GRM 2010 GRM 2011

Abstract Details

 
AUTHOR NAME
 
Family Name:
Karolak
 
First Name:
Magdalena
 
ABSTRACT OF PAPER
 
Title of Paper:
Social media and the forging of a transnational Shi\\\\\\\\\\\\\\\\\\\\\\\\\\\\\\\'a identity: the case of the Kingdom of Bahrain
 
Paper Proposal Text :
The series of recent uprisings in the Middle East has been often called the Facebook Revolution due to the role of the social media in gathering supporters, organizing the movement as well as coordinating widespread protests. Anti-government sentiment has been fermenting in Bahrain for the past three decades, leading occasionally to violent upheavals, however the successes of the Tunisian and Egyptian popular uprisings provided an opportunity to bring international sympathy and attention on Bahrain. In this paper, we propose to focus on the aftermath of the Bahraini \\\\\\\\\\\\\\\\\\\\\\\\\\\\\\\"Day of Rage\\\\\\\\\\\\\\\\\\\\\\\\\\\\\\\" and analyze how the social media act as a tool for formation of a transnational Shi\\\\\\\\\\\\\\\\\\\\\\\\\\\\\\\'a identity. Based on the analysis of web content written by Bahraini activists, namely Facebook, Twitter, web forums and blogs, this paper assesses the strengthening of the Shi\\\\\\\\\\\\\\\\\\\\\\\\\\\\\\\'a community in Bahrain and their coreligionists in neighboring countries around a common sentiment. Moreover, it is necessary to focus on how the Shi\\\\\\\\\\\\\\\\\\\\\\\\\\\\\\\'a community in Bahrain reaches out to get the support of social media worldwide.
Indeed, the case of Bahrain is particularly interesting due to the composition of the Bahraini population. Ninety-eight percent of native Bahrainis are Muslim. Jews and Christians make up the remaining two percent. Shi\\\\\\\\\\\\\\\\\\\\\\\\\\\\\\\'a Muslims are more numerous and account for 60 - 70 percent of Muslims in the kingdom (Nasr, 2006). Even though the participants of the protests claimed to represent all segments of society, the upheaval was widely branded in Bahrain as a \\\\\\\\\\\\\\\\\\\\\\\\\\\\\\\"Shi\\\\\\\\\\\\\\\\\\\\\\\\\\\\\\\'a revolt\\\\\\\\\\\\\\\\\\\\\\\\\\\\\\\". Religious affiliation in Bahrain was a social cleavage that already existed, however the sectarian interpretation of the protests, widespread in the media, further exacerbated the partition of society. Subsequently, the protesters were accused of acting on the orders of Iran to topple the Sunni dynasty of Al Khalifa. Moreover, due to the unfolding events, all citizens were gradually forced to take a stand by supporting or opposing the movement. Pro-government camp watched the events with growing resentment and even outrage, and subsequently, welcomed the arrival of GCC troops to foil the \\\\\\\\\\\\\\\\\\\\\\\\\\\\\\\"plot\\\\\\\\\\\\\\\\\\\\\\\\\\\\\\\" (Santana, 2009). Given these circumstances, the Shi\\\\\\\\\\\\\\\\\\\\\\\\\\\\\\\'a community found itself ostracized, their acts being often demonized in the local media.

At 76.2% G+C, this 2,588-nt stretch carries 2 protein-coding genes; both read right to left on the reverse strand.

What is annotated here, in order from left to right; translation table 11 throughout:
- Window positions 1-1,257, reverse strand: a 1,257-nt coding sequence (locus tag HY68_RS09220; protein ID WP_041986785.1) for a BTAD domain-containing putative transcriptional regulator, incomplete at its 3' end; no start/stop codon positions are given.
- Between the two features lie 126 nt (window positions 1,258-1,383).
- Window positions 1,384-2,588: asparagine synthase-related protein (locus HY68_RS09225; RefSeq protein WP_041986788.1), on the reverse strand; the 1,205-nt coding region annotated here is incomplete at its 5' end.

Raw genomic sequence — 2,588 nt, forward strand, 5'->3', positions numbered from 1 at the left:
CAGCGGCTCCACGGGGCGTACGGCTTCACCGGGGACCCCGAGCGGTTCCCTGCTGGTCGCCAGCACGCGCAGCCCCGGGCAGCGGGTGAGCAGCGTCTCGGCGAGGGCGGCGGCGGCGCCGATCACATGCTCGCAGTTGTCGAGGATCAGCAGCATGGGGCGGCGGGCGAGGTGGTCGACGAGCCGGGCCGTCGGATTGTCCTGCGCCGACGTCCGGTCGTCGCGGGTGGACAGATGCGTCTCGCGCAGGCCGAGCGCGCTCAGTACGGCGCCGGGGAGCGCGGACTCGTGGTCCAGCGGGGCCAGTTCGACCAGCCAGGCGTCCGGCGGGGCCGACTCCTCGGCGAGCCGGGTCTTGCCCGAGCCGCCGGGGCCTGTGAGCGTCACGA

The effect of these events on the Shi\\\\\\\\\\\\\\\\\\\\\\\\\\\\\\\'a community is twofold. On the one hand, the common, transnational identity is cemented around the idea of constant suffering, oppression and martyrdom. Present events are often compared with historical battle of Karbala in 680 AD and subsequent persecutions of followers the Shi\\\\\\\\\\\\\\\\\\\\\\\\\\\\\\\'a branch of Islam. This sentiment was strengthened by the arrival of Saudi troops to Bahrain, understood by the Shi\\\\\\\\\\\\\\\\\\\\\\\\\\\\\\\'a community as another act of discrimination committed by the Sunnis. It reverberated in Shi\\\\\\\\\\\\\\\\\\\\\\\\\\\\\\\'a communities in the Gulf region in the so-called \\\\\\\\\\\\\\\\\\\\\\\\\\\\\\\"Shi\\\\\\\\\\\\\\\\\\\\\\\\\\\\\\\'a crescent\\\\\\\\\\\\\\\\\\\\\\\\\\\\\\\". The forging of a transational Shi\\\\\\\\\\\\\\\\\\\\\\\\\\\\\\\'a identity is directly linked to advent of Information and Communication Technologies (Karolak, 2010). Moreover, the recent decades led to a growing awareness and political role in the Shi\\\\\\\\\\\\\\\\\\\\\\\\\\\\\\\'a circles in the Middle East (Nakash, 2006) with leaders such as Hassan Nasrallah in Lebanon or Muqtada Al-Sadr in Iraq. On the other hand, the shared sentiment is to seek justice, truth, protection of human rights as well as to foster political change. This is why, the Shi\\\\\\\\\\\\\\\\\\\\\\\\\\\\\\\'a community addresses itself to the international communities to exert external pressure on the Bahrain government. Such polarization in the Bahraini society can easily lead to the spread of radicalism on both sides of the social conflict. Thus, it is even more important to analyze the aftermath of the \\\\\\\\\\\\\\\\\\\\\\\\\\\\\\\"Day of Rage\\\\\\\\\\\\\\\\\\\\\\\\\\\\\\\" in Bahrain.

Cited works:
Karolak, M. (2010). Religion in the political context: case of the Kingdom of Bahrain. Asia Journal of Global Studies, 4(1), 4-20.
Nakash, Y. (2006). Reaching for Power. Princeton: Princeton University Press.
Nasr, V. (2006). The Shia revival: How conflicts within Islam will shape the future. New York: W. W. Norton.
Santana, R. (2009). AP: Bahrain\\\\\\\\\\\\\\\\\\\\\\\\\\\\\\\'s Shiites push for rights. Retrieved 2010, 12 January, from http://www.bahrainrights.org/en/node/2899



 
 
 

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